skip to content

The Honor Code

The Honor Code is the University's statement on academic integrity. It is essentially the application of the Fundamental Standard to academic matters. Provisions of the Honor Code date from 1921, when the honor system was established by the Academic Council of the University Faculty at the request of the student body and with the approval of the President. The Honor Code reads:

  1. The Honor Code is an undertaking of the students, individually and collectively:
    1. that they will not give or receive aid in examinations; that they will not give or receive unpermitted aid in class work, in the preparation of reports, or in any other work that is to be used by the instructor as the basis of grading;
    2. that they will do their share and take an active part in seeing to it that others as well as themselves uphold the spirit and letter of the Honor Code.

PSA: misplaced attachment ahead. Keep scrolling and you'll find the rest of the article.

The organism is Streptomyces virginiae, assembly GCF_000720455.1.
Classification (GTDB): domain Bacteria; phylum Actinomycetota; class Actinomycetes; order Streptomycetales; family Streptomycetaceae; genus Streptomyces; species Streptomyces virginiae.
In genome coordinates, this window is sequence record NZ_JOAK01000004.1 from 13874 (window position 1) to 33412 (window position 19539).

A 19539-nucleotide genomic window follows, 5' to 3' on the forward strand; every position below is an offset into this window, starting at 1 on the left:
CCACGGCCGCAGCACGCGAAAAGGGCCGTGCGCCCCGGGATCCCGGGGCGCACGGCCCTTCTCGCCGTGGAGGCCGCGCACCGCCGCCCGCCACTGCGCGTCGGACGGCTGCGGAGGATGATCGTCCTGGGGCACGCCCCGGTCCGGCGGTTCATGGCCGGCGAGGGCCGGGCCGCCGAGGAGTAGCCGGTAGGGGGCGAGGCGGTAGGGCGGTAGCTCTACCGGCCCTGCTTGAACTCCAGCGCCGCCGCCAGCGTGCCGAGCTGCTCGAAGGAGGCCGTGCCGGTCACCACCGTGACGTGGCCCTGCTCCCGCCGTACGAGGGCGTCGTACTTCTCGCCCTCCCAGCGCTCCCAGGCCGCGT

2. The faculty on its part manifests its confidence in the honor of its students by refraining from proctoring examinations and from taking unusual and unreasonable precautions to prevent the forms of dishonesty mentioned above. The faculty will also avoid, as far as practicable, academic procedures that create temptations to violate the Honor Code.
  3. While the faculty alone has the right and obligation to set academic requirements, the students and faculty will work together to establish optimal conditions for honorable academic work.

Examples of conduct that has been found to be in violation of the Honor Code include:

For more information, see the Interpretations and Applications of the Honor Code at The standard penalty for a first offense is a one quarter suspension from the University and 40 hours of community service. In addition, many faculty members issue a 'No Pass' for the course in which the violation occurred.

Copyright ©2011 Stanford University | Office of the University Registrar | Academic Year 2011-12 | Terms of Use | Copyright Complaints | Report a Problem with this site.